Family of Jahi McMath Sues Children’s Hospital Oakland

OAKLAND — Family members of a teenage girl who was declared brain dead after
an allegedly botched sleep apnea procedure filed a medical malpractice
lawsuit today against UCSF Benioff Children’s Hospital Oakland.
The suit on behalf of the family of Jahi McMath alleges that
doctors and nurses at Children’s Hospital were negligent by being too slow to
help Jahi after she developed problems on Dec. 9, 2013, when she underwent a
tonsillectomy procedure that was intended to cure a sleep apnea problem that
had made it difficult for her to sleep.
The suit, filed in Alameda County Superior Court, seeks
unspecified damages for personal injuries on behalf of Jahi, negligent
infliction of emotional distress and the family’s claim that the hospital
breached standards of care.
It names as defendants Children’s Hospital and Dr. Frederick
Rosen, an ear, nose and throat surgeon who performed the procedure.
Jahi, who was an eighth-grade student at E.C. Reems Academy of
Technology and Arts in Oakland, suffered complications after the procedure
and doctors declared her brain dead three days later on Dec. 12, 2013.
However, Jahi’s family filed suit and won a court order to require
the hospital to keep her on life support.
On Jan. 3, 2014, the family and the hospital agreed on a
compromise that allowed Jahi’s mother, Nailah Winkfield, to remove Jahi from
the hospital as long as she took responsibility for the child’s care.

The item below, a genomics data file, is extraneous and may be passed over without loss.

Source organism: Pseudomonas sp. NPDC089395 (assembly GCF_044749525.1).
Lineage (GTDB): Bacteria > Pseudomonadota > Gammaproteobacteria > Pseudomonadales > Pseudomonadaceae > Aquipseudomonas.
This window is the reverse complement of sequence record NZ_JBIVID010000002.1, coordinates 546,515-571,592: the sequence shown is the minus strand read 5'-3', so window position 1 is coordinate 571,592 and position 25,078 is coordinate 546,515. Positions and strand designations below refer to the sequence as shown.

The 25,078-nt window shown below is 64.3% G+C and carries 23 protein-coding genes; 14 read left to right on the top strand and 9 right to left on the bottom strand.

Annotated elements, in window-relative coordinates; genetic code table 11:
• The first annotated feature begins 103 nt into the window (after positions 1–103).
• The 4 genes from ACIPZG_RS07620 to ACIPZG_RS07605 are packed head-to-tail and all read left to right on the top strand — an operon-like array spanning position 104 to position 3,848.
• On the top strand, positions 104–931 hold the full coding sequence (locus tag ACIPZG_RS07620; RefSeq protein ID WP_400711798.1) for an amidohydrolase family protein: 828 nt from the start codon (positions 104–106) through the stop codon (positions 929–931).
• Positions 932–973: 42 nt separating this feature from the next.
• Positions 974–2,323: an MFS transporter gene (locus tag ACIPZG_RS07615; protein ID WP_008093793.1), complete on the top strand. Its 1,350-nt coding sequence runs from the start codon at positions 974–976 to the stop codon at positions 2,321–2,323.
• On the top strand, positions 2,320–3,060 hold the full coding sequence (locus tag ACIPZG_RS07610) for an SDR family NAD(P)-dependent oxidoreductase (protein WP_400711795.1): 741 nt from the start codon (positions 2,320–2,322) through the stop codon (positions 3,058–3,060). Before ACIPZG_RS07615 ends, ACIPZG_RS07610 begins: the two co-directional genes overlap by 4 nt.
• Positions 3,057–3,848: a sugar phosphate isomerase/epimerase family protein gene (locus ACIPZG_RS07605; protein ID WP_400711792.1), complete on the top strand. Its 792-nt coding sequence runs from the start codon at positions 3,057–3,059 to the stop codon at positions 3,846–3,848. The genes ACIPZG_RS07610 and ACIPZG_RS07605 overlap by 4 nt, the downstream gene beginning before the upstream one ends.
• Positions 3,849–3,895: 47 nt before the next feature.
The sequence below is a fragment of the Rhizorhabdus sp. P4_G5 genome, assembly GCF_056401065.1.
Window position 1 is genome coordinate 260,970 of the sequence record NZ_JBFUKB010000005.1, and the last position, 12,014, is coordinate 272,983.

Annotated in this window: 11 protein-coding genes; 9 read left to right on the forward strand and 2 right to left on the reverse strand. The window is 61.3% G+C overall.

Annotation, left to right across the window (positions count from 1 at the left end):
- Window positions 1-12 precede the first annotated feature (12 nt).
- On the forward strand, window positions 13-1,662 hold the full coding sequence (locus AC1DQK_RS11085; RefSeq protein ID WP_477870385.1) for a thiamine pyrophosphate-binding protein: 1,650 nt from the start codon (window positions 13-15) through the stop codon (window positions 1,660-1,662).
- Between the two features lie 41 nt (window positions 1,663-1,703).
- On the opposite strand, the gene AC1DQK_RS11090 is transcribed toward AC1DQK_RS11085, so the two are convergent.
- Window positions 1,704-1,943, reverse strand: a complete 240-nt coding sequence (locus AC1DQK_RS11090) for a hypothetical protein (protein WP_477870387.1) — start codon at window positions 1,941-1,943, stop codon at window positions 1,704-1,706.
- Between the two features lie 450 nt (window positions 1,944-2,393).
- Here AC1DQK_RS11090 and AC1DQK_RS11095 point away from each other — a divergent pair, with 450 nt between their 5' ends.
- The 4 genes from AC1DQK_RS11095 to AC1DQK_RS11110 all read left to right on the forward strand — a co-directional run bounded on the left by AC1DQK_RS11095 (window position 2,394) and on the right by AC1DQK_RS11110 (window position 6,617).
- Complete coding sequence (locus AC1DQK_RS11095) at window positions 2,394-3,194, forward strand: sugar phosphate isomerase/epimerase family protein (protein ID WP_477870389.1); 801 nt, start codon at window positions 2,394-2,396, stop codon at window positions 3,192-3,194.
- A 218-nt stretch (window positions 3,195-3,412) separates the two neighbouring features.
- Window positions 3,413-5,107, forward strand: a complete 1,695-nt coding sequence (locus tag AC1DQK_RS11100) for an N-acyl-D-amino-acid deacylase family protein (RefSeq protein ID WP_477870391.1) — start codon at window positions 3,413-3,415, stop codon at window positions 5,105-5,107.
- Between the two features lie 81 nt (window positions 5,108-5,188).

The family then moved Jahi, who is now 14, to a facility in New
Jersey, where she is still receiving medical care. The family is seeking a
court order that would declare that Jahi is still alive and have her death
certificate rescinded.
The suit alleges that Rosen didn’t notify nurses about an abnormal
artery in Jahi’s throat near the surgery site that increased the risk of the
procedure and that two nurses gave her family conflicting information about
what they should do when they noticed excessive bleeding by Jahi after the
One nurse told family members to suction the blood but another
later told them that doing so would remove blood clots vital to Jahi’s
recovery, the suit claims.
One nurse told Jahi’s family that the bleeding was normal but
another nurse said she didn’t know if it was normal or not, according to the
Winkfield, Jahi’s mother, pleaded with nurses to call a doctor to
Jahi’s bedside after she started bleeding but the nurses refused to, the suit
A doctor finally came to Jahi’s bedside at 12:35 a.m. on Dec. 10,
2013, five hours after Jahi had started bleeding, and said, “(Expletive), her
heart stopped,” the suit claims.
Jahi had suffered a heart attack and on Dec. 12, 2013, Winkfield
was told by the hospital that Jahi had suffered severe brain damage and would
be put on an organ donor list and would be taken off life support the
following day, according to the suit.
The family’s attorney, Bruce Brusavich, alleged today that the
hospital was “incredibly insensitive” to Jahi’s family, at one point sending
a security guard to approach Winkfield as she was praying at the hospital’s
chapel to urge her to sign a document to donate Jahi’s organs.
At another point, according to the suit, Dr. David Duran,
Children’s Hospital’s chief of pediatrics, slammed his fist on a table while
he was talking to Jahi’s family about taking her off life support and said,
“What is it you don’t understand? She is dead, dead, dead, dead!”
Children’s Hospital spokeswoman Melinda Krigel said in a statement
today, “Our hearts go out to the McMath family. It is our policy not to
comment on pending litigation.”
Brusavich said that although Jahi suffered brain damage, she is
still on life support and is doing relatively well.
Brusavich said a recent MRI that was conducted on Jahi at Rutgers
University in New Jersey found that her brain hasn’t liquefied, which he said
refutes the claim by Children’s Hospital doctors that she is brain dead.

Copyright © 2015 by Bay City News, Inc.

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